Melatonin is a circadian controlling hormone. Right now, there is a small portion of the psychiatric world that is beginning to think that some problems with diseases like depression, drug abuse, anxiety, etc, stem from issues with circadian rhythm control (for some insight into the drug abuse work, you can check out the hypocretin/orexin literature). So the idea is that if you sleep better (with normal rhythm), and have a well-controlled sleep schedule, some issues with depression may be resolved. This isn’t a foolish idea, though it does beg the question of whether the classic sleep disturbances involved in depression are a cause of the disease or a symptom. Still, it’s symptoms that you want to cure, as psychiatric problems are symptoms, not necessarily an underlying cause. And melatonin may have some positive influence on libido (though I don’t know of any real studies that substantiate that), which sounds a lot better to most people than the reduced libido that goes along with the SSRIs.
The 5-HT2C inhibition is what REALLY geeks me out. 5-HT2C is an inhibitory 5-HT receptor, though keep in mind that it’s where the 5-HT receptor is PLACED that determines whether the final result really is inhibitory, if you’re inhibiting an inhibitory circuit, the result will be activation, etc. Interestingly, it’s thought (Adell and Artigas, PDF) that the 5-HT2C receptor mediates most of the inhibitory influence of 5-HT on the mesolimbic dopamine (DA) system. This means that stimulation of the 5-HT2C results in decreases in mesolimbic dopamine, and DA as we all know is associated with hedonic properties of things like psyschostimulants.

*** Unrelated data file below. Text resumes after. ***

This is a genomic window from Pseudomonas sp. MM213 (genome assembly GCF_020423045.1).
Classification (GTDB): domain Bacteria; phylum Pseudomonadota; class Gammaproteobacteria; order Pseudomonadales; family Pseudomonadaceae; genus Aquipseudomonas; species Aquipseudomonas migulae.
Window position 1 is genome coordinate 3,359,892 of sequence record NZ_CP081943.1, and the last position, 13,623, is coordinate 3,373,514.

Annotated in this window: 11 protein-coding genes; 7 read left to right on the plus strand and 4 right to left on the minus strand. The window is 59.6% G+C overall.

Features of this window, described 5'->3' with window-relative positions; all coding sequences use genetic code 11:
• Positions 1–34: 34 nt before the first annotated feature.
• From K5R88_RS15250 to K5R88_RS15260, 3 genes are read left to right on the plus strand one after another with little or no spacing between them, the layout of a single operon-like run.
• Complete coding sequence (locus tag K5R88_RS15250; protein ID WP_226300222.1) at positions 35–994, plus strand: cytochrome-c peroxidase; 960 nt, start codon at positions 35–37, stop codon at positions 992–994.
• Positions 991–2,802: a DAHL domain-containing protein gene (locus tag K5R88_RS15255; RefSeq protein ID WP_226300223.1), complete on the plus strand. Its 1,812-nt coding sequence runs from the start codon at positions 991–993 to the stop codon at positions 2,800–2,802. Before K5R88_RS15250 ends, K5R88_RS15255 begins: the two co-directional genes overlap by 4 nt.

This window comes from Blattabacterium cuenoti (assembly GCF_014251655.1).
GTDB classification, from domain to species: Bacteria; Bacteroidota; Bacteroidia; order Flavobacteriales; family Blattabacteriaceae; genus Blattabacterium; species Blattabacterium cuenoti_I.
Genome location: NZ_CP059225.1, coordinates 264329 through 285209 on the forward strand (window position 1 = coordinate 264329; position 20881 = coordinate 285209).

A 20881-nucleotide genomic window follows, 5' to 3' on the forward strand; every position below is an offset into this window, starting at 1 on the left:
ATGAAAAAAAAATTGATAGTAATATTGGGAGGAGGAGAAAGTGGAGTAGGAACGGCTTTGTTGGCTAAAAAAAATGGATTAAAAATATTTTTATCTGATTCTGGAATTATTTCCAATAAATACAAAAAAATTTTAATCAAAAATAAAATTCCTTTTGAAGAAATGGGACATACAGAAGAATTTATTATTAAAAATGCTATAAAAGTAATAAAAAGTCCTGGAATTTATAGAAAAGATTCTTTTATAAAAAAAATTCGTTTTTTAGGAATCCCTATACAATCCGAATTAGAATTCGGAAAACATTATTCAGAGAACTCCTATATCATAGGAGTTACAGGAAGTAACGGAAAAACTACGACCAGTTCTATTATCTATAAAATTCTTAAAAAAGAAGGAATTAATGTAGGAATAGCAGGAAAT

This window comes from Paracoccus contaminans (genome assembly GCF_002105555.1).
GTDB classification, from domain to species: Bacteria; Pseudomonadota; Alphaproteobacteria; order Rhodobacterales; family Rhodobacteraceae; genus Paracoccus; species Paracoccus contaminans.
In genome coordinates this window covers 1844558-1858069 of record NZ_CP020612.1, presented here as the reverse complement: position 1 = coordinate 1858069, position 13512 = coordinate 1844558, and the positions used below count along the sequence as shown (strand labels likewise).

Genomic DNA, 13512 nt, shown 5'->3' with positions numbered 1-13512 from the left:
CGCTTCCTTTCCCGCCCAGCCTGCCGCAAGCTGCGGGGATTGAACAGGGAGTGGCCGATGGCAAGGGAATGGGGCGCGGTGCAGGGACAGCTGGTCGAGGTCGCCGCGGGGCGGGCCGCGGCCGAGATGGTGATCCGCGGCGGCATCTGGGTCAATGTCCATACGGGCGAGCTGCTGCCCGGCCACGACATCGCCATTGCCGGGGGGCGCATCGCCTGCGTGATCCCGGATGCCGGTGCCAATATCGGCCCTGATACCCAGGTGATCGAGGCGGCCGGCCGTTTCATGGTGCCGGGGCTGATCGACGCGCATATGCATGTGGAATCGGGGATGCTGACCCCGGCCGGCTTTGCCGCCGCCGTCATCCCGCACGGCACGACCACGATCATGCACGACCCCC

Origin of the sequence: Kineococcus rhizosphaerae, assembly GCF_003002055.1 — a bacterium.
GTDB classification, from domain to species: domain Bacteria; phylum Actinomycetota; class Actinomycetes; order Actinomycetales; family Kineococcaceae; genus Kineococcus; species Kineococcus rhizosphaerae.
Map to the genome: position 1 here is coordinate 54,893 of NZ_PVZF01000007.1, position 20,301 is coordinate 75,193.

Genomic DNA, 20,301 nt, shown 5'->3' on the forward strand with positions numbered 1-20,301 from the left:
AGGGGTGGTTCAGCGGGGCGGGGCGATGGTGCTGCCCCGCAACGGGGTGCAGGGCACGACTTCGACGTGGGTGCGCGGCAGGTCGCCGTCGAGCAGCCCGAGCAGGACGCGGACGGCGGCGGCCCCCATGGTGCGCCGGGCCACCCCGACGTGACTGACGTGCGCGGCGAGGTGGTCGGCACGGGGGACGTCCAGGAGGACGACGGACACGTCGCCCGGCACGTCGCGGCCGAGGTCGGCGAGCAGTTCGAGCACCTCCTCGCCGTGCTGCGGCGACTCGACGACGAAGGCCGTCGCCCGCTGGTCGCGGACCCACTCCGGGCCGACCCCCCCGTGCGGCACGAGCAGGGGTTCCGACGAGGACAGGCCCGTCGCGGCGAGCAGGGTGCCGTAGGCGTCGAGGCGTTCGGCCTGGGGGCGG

So if you were to INHIBIT 5-HT2C…well, it depends on what lit you look at. 5-HT2C agonists can potentiate the rewarding properties of psychostimulant drugs (that’s a PDF, too) in some areas (reduces rewarding effects in others), and may increase dopamine cell firing on their own (via inhibition of 5-HT2C receptors controlling dopamine cell firing in the ventral tegmental area, which contains the DA neurons firing toward the nucleus accumbens, your classic reward and reinforcement area). Off the top of my head, I can think of a few studies showing that 5-HT2C antagonists can help with depressive symptoms (fluoxetine is thought to have 5-HT2C actions), and the dopamine mechanism would be the obvious one to me, though 5-HT2C could also mediate melatonin release directly and enhance that mechanism. Keep in mind, though, that 5-HT2C receptors are located in LOTS more areas in the brain, especially the prefrontal cortex, so I’m only naming the first mechanism that comes off the top of my head.
So what do I THINK…hmmm…Well, if someone is tolerant to buproprion, this is a different mechanism, so it might be effective when buproprion is not. However, keep in mind that it’s only about as effective in studies as Prozac or Celexa, and those are only effective 60% of the time. So it’s not an assurance that it will work at all, and some patients respond very differently from others. So I’d keep that in mind. And it seems pretty new, so I’d want to see how it catches on in Europe first. But I don’t think it’s a bad idea for a new antidepressant target. I’d worry a little about possible side effects of high melatonin, and I don’t know what those might be.
I hope that helps answer some questions!
PS: I KNOW it's bad, but do NOT mock Heath Ledger. Sigh…he was so cute in that movie…I need to keep my 90's nostalgia.